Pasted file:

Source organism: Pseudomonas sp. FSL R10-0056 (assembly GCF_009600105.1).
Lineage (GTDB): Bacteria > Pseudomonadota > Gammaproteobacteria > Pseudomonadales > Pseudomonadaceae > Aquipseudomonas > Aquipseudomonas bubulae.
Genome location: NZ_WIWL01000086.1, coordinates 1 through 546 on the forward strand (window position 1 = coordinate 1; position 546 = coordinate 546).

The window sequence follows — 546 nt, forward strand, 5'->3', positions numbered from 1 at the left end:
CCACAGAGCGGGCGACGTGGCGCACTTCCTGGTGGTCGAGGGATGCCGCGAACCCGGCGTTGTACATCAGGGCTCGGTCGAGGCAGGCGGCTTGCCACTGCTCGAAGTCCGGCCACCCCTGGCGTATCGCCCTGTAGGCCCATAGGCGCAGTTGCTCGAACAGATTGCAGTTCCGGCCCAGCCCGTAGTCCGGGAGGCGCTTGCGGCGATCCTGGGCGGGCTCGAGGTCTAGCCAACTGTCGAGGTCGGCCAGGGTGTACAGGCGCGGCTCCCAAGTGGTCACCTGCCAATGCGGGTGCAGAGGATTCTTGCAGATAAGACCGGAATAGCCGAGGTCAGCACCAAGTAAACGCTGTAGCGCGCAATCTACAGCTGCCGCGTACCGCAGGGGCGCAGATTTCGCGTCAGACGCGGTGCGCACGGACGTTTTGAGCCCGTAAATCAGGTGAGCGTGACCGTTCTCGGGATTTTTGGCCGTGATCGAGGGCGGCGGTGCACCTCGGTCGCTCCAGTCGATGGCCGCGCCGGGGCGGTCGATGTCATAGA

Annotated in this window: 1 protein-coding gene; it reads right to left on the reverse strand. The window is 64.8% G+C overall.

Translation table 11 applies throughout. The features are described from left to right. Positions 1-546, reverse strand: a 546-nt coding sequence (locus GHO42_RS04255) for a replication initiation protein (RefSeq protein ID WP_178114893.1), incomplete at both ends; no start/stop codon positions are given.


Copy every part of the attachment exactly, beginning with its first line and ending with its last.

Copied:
Source organism: Pseudomonas sp. FSL R10-0056 (assembly GCF_009600105.1).
Lineage (GTDB): Bacteria > Pseudomonadota > Gammaproteobacteria > Pseudomonadales > Pseudomonadaceae > Aquipseudomonas > Aquipseudomonas bubulae.
Genome location: NZ_WIWL01000086.1, coordinates 1 through 546 on the forward strand (window position 1 = coordinate 1; position 546 = coordinate 546).

The window sequence follows — 546 nt, forward strand, 5'->3', positions numbered from 1 at the left end:
CCACAGAGCGGGCGACGTGGCGCACTTCCTGGTGGTCGAGGGATGCCGCGAACCCGGCGTTGTACATCAGGGCTCGGTCGAGGCAGGCGGCTTGCCACTGCTCGAAGTCCGGCCACCCCTGGCGTATCGCCCTGTAGGCCCATAGGCGCAGTTGCTCGAACAGATTGCAGTTCCGGCCCAGCCCGTAGTCCGGGAGGCGCTTGCGGCGATCCTGGGCGGGCTCGAGGTCTAGCCAACTGTCGAGGTCGGCCAGGGTGTACAGGCGCGGCTCCCAAGTGGTCACCTGCCAATGCGGGTGCAGAGGATTCTTGCAGATAAGACCGGAATAGCCGAGGTCAGCACCAAGTAAACGCTGTAGCGCGCAATCTACAGCTGCCGCGTACCGCAGGGGCGCAGATTTCGCGTCAGACGCGGTGCGCACGGACGTTTTGAGCCCGTAAATCAGGTGAGCGTGACCGTTCTCGGGATTTTTGGCCGTGATCGAGGGCGGCGGTGCACCTCGGTCGCTCCAGTCGATGGCCGCGCCGGGGCGGTCGATGTCATAGA

Annotated in this window: 1 protein-coding gene; it reads right to left on the reverse strand. The window is 64.8% G+C overall.

Translation table 11 applies throughout. The features are described from left to right. Positions 1-546, reverse strand: a 546-nt coding sequence (locus GHO42_RS04255) for a replication initiation protein (RefSeq protein ID WP_178114893.1), incomplete at both ends; no start/stop codon positions are given.